Heart/wrecked

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Like a ship that runs aground because of low tide or unseen rocks or fog or navigational errors, our beautiful heart can be damaged when blood flow is restricted or when it flows unregulated.

Heart/wrecked.

I grew up hearing the term, “Stress kills.”

I was never quite sure what that meant, but then I did when it happened to me.

After a seemingly nonstop barrage of a personal stressful situation–like a ship hitting the rocks over and over again–it all finally took an undeniable toll on my physical health.

One of my favorite places to live is in the state of Denial, but I’ve been forced to temporarily move to a new town called Reality. Hopefully, I’ll just visit there for a bit until I can come home again.

After experiencing some intermittent and strangely terrifying heart pains, I went to the doc who took my blood pressure and was concerned about the results. It was super high. I had always had enviably LOW blood pressure since I exercise regularly, am vegan and never smoked, so this raised concerns.

Over the course of a couple weeks, my BP was checked daily and it stayed consistently high; dangerously high, which only made me more anxious and more stressed, and at one of the office visits, I started hyperventilating and had a panic attack. (Super embarrassing for the doc and absolutely mortifying for me.)

This led to an order for an Echocardiogram along with all the other heart-focused tests. The echo was done at a local hospital–a definite trigger. No one wants to go to a hospital at any time, but especially during Covid. It seemed like I was being admitted, with a wrist band and lots of little stickers, and I was devastated.

I almost bolted out of the front door at that point, but I persevered. I can share with you that it’s a scary time when you have to figure out why you don’t feel great. I’ve been a medical advocate for several loved ones, but it’s radically more difficult when you have to care for yourself. Poor me.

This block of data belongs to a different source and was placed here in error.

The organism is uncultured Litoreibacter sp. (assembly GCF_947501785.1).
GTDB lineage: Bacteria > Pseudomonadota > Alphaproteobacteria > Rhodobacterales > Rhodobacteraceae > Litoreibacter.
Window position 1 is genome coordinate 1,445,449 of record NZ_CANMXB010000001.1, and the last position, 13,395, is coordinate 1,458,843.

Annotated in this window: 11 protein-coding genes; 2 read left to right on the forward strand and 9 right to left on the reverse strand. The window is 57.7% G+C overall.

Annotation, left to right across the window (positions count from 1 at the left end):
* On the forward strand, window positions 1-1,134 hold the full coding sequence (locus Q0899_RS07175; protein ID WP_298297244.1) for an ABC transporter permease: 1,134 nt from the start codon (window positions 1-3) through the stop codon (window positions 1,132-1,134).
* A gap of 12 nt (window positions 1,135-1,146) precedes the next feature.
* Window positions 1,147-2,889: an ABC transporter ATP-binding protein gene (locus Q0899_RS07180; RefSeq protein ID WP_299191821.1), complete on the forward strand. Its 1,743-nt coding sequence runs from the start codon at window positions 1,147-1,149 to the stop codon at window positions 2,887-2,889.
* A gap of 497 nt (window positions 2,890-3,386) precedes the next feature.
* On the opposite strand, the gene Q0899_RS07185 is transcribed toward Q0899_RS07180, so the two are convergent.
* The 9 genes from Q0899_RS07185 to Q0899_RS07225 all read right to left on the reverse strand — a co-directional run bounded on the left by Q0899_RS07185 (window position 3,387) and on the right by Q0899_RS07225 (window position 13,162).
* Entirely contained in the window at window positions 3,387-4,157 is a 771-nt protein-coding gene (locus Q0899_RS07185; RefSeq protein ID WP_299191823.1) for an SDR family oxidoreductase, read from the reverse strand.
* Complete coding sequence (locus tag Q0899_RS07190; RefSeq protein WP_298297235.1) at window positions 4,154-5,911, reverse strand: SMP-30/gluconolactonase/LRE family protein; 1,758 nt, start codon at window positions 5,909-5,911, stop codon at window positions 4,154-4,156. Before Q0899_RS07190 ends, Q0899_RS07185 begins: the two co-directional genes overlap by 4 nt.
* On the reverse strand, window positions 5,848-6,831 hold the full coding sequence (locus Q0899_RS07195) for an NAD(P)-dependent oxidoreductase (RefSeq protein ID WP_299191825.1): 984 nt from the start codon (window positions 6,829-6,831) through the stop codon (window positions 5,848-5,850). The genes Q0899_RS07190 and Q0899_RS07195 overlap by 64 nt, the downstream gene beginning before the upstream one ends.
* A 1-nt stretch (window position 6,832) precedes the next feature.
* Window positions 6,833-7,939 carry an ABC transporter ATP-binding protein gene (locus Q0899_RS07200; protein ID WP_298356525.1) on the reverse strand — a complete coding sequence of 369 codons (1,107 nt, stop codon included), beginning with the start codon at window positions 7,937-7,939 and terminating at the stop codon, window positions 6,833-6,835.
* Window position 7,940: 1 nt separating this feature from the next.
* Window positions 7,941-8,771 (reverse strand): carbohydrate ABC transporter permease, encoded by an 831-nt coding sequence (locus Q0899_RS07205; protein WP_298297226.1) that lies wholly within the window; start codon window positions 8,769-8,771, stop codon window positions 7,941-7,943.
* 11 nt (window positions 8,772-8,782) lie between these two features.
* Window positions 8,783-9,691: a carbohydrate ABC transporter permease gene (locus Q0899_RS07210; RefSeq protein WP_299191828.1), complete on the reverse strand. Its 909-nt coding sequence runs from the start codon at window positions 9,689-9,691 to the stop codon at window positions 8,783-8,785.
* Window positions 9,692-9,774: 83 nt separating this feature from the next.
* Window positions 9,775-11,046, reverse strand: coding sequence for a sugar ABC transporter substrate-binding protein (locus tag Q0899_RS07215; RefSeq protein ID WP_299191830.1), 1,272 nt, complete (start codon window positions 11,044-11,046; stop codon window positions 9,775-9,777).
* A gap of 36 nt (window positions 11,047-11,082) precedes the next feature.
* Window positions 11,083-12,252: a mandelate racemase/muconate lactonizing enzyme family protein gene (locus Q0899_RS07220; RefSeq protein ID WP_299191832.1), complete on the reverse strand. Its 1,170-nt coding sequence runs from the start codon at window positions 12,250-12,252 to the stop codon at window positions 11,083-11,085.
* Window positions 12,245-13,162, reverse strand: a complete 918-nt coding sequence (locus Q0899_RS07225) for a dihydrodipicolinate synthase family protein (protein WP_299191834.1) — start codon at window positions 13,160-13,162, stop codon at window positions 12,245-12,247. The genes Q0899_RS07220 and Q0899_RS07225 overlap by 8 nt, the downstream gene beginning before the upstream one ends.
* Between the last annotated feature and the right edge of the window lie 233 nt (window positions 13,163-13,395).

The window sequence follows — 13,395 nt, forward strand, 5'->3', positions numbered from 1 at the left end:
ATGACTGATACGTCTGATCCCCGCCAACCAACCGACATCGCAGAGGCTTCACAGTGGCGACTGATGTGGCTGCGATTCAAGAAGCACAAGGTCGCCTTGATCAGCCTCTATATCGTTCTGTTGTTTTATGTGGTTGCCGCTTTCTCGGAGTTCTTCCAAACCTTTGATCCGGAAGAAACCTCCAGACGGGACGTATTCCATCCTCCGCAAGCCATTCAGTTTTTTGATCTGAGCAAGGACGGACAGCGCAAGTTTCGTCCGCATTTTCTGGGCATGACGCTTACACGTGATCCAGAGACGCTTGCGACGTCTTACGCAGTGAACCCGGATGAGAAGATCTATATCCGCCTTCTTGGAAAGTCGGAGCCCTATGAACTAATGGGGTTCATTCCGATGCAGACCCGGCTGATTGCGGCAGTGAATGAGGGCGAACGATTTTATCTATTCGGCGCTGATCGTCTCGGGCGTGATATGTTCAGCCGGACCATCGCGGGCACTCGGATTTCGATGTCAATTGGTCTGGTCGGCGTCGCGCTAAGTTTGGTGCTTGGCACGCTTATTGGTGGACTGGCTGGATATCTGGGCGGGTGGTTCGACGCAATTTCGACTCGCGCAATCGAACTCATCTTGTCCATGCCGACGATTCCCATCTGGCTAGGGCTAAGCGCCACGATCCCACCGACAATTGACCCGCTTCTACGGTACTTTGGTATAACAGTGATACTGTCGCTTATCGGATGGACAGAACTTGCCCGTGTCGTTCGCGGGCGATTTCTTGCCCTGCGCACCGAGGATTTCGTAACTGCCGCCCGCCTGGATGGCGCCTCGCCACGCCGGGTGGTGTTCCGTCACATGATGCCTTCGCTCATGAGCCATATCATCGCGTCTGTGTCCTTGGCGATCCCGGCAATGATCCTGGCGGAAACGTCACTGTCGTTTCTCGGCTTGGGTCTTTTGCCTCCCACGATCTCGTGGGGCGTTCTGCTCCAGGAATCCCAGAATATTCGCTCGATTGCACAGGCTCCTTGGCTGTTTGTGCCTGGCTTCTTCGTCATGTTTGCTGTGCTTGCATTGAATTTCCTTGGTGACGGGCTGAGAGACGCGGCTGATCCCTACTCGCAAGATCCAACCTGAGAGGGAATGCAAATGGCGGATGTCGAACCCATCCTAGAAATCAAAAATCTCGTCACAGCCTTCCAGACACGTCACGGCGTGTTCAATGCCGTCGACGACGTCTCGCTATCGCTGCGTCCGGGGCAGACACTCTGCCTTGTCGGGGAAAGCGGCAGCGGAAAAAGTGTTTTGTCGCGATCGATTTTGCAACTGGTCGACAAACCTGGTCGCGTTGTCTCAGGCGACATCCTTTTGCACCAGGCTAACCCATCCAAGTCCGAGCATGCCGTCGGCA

The technician was amazing, especially considering I tormented her with a million questions. I know enough about medical stuff to see that she was concentrating on a certain area of my heart. I really appreciated her patience with me and her detailed explanations during the hour-long ordeal.

The results showed a dilated aortic root valve and regurgitation of the mitral valve.

Risk Adjustment Coding Academy- Coding Focus

What this means is that the accumulation of stress and panic attacks and PTSD that I’ve endured during the last four years manifested medically and physically and caused structural damage to my heart.

Mitral valve regurgitation - Symptoms and causes - Mayo Clinic

“Severe physical or emotional stress increases blood pressure to the point where the tensile limit of the aortic tissue is overwhelmed, causing the rupture.”

“Over time, certain conditions, such as high blood pressure, can cause your heart to work harder, gradually enlarging your heart’s left ventricle.”

“Mitral valve regurgitation can cause complications such as atrial fibrillation, in which the atria of the heart don’t contract well. This leads to increased risk of stroke. Also, elevated blood pressure in the lungs (pulmonary artery hypertension).”

Hypertension makes the blood push harder against the valve and causes it to dilate, enlarge, and that’s pretty much the same scenario for the mitral valve, which seems to be the cause of the intermittent chest pain.

I’ll need to be monitored regularly because if I can’t control the stress/blood pressure and the valves stretch to a dangerous size, the only solution is surgical intervention–or death.

Reducing stress and hypertension can possibly keep the valves from enlarging any further, but the damage is done–nothing will make them reduce in size back to normal, except surgery.

Let me tell you that it’s true. Stress kills.

Now I’m off to change course, take some magnesium, eat more beets, meditate, calm down and regulate my breathing so that I don’t have a stroke or an aneurysm.

Photo by Daria Shevtsova on Pexels.com

Heart/wrecked.

Shipwrecked.

“To sleep: perchance to dream”…

Of course this is Shakespeare:

HAMLET:
To be, or not to be: that is the question:
Whether ’tis nobler in the mind to suffer
The slings and arrows of outrageous fortune,
Or to take arms against a sea of troubles,
And by opposing end them? To die: to sleep;
No more; and by a sleep to say we end
The heart-ache and the thousand natural shocks
That flesh is heir to, ’tis a consummation
Devoutly to be wish’d. To die, to sleep;
To sleep: perchance to dream: ay, there’s the rub

Yeah, there’s the rub, that’s for sure.